BMB Professor Alice Cheung led a delegation of fellow BMB faculty Dong Wang, Li-Jun Ma and Hen-Ming Wu, and U Texas A&M faculty Professors Ping He and Libo Shan, for a symposium at the Shandong Agricultural University (SDAU) in Tai'an, China hosted by the university President. The symposium featured talks under the theme of biotic interactions in plants, in particular plant-microbe interaction and pollen (male)-pistil (female) interaction, fields that the UMass scientists are known to have made major contributions to. These are also areas of interest shared among the US visiting scientists and faculty from the host institution. Beyond scientific discussions, the delegation was invited for the purpose of forging collaborations in research and student training. In addition to scientific lectures, the two-day symposium also included a meeting with the University's President and faculty to discuss approaches towards collaborative efforts. After the meeting in SDAU, the UMass faculty continued their travels to other institutions. Alice Cheung and Hen-Ming Wu visited Huazhong Agricultural University where they have initiated collaborations with a world’s leading cotton research group headed by the Vice President of the University and Wuhan University where they have long-standing collaborations in plant reproduction biology. Dong Wang gave lectures in Nanjing University where he has on-going collaboration and Hunan University where a former postdoc has just started a faculty position. Li-Jun Ma arrived in China directly after chairing a session in the International Mycology Congress; after the symposium she headed to Boston to chair a section at the International Congress of Plant Protection, and also for discussions with several long time colleagues on their ongoing collaborations.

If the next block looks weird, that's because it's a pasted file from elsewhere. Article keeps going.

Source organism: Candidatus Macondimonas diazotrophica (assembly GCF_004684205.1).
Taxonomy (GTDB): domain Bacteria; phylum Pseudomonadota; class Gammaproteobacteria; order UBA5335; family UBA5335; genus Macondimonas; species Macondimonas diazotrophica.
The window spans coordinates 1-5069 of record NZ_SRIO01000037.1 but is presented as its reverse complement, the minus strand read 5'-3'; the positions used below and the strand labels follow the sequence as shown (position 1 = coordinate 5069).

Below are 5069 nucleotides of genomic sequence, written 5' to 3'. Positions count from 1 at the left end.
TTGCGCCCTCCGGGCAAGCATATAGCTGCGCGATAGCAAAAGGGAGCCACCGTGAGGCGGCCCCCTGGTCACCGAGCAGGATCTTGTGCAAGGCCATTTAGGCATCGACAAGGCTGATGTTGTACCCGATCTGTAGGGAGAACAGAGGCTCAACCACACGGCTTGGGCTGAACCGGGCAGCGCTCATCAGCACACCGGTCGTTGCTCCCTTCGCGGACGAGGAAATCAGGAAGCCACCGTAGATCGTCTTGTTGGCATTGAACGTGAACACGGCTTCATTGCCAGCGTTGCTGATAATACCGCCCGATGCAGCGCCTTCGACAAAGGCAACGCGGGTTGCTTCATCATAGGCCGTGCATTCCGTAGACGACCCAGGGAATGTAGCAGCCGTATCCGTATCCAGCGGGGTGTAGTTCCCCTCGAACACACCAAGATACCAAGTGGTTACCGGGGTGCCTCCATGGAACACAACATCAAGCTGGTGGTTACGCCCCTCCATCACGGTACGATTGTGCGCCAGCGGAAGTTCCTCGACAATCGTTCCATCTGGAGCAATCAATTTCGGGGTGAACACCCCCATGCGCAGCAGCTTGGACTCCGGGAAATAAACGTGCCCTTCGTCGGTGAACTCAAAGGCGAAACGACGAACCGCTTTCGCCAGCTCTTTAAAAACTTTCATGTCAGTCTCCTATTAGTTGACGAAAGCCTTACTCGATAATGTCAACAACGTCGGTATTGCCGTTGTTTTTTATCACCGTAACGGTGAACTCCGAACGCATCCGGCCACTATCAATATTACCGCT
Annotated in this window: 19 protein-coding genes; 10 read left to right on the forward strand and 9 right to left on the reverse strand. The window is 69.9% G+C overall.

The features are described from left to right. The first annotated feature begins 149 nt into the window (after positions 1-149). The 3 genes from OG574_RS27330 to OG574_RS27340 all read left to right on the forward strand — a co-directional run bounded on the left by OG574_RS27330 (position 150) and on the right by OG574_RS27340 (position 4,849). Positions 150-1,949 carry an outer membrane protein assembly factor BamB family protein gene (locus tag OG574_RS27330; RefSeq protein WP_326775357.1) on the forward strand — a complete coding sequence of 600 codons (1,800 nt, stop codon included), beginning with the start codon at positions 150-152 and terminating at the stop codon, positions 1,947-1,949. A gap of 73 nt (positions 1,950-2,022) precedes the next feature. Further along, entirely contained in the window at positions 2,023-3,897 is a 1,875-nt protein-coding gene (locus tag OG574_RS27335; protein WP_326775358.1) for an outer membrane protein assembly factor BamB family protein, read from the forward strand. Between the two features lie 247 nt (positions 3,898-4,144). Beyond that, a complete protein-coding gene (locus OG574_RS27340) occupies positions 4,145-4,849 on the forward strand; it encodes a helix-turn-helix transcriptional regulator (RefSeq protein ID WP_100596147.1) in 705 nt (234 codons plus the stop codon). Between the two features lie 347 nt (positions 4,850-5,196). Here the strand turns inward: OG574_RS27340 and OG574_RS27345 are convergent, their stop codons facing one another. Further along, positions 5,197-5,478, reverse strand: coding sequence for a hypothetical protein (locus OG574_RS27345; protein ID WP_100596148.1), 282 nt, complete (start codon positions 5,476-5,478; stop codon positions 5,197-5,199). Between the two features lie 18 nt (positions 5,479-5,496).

UMass Amherst and CNS recieve $1 Million HHMI Grant for STEM education

UMass Amherst was recently awarded a five-year, $1 million grant from the Howard Hughes Medical Institute (HHMI) to develop course-based undergraduate research experiences (CUREs) that will be available to all first year life science majors. The program is intented help students get excited about STEM early in their undergraduate career and develop the skills necessary to succeed and persist in STEM majors. CNS Associate Dean for Undergraduate Education and Development Elizabeth Connor, BMB Department Head and Professor Jennifer Normanly, and Vice Provost for Faculty Development and Director of TEFD Gabriela Weaver worked collaboratively to earn this grant.

2018 BMB Award Ceremony and Senior Celebrations Pictures